Susannah is a Senior Lecturer in Australian Administrative Law and is a supervising solicitor in the Clinical program. She holds a Doctor of Juridical Science (Monash 2009) as well has over 12 years experience as a practicing lawyer in Australia. Prior to transition to academia in 2010 Susannah was a Manager at the Public Interest Law Clearing House in Melbourne where she served for 7 years in various roles including as founding coordinator and Principal Solicitor of the Seniors Rights Legal Clinic.
Susannah’s research interests encompass socio-legal methods and relate to access to civil justice in Australia.
She has particular expertise in tribunal decision-making affecting migrants and older people and the experience of these groups in their interactions with the law. Susannah is currently serving on the Management Committee of the Flinders Legal Advice Clinic and Refugee and Asylum Seeker Advocacy Service of South Australia.
Susannah is a co-founding member of the Australian Research Network on Law and Ageing
Elder abuse and substitute decision-making for older people – An Australian Law Reform Update
Across most of the Australian states and federally, numerous law reform commissions (ALRC, 2017) and parliamentary inquiries (South Australia, 2017) have recently produced recommendations and strategies for justice policy to safeguard vulnerable older people from elder abuse. As a threshold issue, these psycho-social and socio-legal research and policy reports have all called for improved prevalence data for elder abuse in the Australian community and a common understanding across jurisdictions of the definition of the term ‘elder abuse’. The more conceptually complex legal questions arising in the context of elder abuse, such as the intersections between guardianship law and advance care planning, cognitive decline and elder abuse have proved much more difficult to frame as a national agenda or strategy.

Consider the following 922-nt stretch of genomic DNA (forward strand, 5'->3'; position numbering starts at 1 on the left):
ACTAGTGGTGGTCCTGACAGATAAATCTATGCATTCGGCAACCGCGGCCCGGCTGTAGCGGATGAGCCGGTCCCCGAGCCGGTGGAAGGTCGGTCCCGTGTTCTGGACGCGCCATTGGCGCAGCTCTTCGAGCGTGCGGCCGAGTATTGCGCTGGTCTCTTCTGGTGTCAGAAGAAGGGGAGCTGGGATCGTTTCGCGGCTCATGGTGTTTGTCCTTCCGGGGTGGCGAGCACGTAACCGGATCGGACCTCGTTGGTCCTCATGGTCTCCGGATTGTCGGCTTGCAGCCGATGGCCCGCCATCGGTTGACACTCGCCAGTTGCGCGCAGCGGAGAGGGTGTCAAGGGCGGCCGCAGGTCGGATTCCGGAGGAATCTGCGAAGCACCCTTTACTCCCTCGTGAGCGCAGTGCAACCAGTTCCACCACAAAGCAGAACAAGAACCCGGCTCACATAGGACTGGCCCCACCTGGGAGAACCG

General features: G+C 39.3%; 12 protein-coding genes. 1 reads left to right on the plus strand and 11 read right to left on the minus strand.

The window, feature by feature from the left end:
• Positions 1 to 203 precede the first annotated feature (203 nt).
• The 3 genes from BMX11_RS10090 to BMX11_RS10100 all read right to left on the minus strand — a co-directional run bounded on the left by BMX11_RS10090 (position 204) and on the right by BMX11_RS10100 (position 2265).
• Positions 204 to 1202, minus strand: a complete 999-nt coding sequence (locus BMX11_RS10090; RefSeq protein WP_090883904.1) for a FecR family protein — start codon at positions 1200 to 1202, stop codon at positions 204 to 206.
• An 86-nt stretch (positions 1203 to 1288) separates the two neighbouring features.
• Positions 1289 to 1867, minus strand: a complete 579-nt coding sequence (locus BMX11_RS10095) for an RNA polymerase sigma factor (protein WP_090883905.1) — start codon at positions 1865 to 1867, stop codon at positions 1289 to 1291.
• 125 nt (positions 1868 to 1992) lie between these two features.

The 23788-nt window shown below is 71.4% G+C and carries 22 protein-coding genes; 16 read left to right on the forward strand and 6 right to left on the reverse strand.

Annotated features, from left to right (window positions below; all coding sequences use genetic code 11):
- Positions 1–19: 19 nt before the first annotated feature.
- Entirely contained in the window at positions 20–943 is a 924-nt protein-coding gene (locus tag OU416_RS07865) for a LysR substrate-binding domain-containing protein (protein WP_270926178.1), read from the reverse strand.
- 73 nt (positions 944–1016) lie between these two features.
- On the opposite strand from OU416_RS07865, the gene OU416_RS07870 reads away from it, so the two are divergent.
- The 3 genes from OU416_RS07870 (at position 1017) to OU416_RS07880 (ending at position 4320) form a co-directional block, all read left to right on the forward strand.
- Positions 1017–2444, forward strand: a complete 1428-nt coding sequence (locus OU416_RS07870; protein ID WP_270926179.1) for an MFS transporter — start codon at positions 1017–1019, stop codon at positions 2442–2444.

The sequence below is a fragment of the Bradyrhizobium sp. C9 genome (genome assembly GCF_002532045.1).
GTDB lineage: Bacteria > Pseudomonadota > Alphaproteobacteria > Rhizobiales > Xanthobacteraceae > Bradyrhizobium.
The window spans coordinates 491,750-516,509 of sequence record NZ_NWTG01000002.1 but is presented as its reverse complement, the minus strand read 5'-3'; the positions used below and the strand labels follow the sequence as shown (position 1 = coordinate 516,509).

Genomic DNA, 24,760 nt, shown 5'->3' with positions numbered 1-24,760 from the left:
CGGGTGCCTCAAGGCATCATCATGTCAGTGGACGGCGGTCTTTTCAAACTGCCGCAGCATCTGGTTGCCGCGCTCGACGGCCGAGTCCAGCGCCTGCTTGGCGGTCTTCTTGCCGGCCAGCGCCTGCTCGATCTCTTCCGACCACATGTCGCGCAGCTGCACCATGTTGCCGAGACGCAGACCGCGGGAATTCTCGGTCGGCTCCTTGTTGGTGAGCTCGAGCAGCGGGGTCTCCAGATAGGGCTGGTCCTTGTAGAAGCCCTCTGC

This paper seeks to provide an update as to the law reform initiatives and outcomes across Australia in response to Elder Abuse, with a particular focus on dementia. It will provide relevant detail spanning all the Australian jurisdictions, from the innovative Advance Care Directives Act introduced in South Australia in 2014 ,to the most recent and ongoing New South Wales Law Reform Commission Review of Guardianship which introduced yet another new model of ‘alternative decision-making’. It will therefore aim to draw the conceptual and practical links between the numerous safeguarding strategies in the context of moves toward supported decision-making: international themes in guardianship and dementia and rights-based approaches to elder abuse.
Australian legal research has engaging in developing an holistic, rights-based and multi-disciplinary perspective on the lives and wellbeing of older people arguing that rather than just responding to legal problems and disputes, the law may be used as the driver of social change in response to elder abuse. The paper will discuss the recent Australian socio-legal research and international comparative law perspectives on gerontology that demonstrate they ways legal research is driving law reform and forging multi-disciplinary links.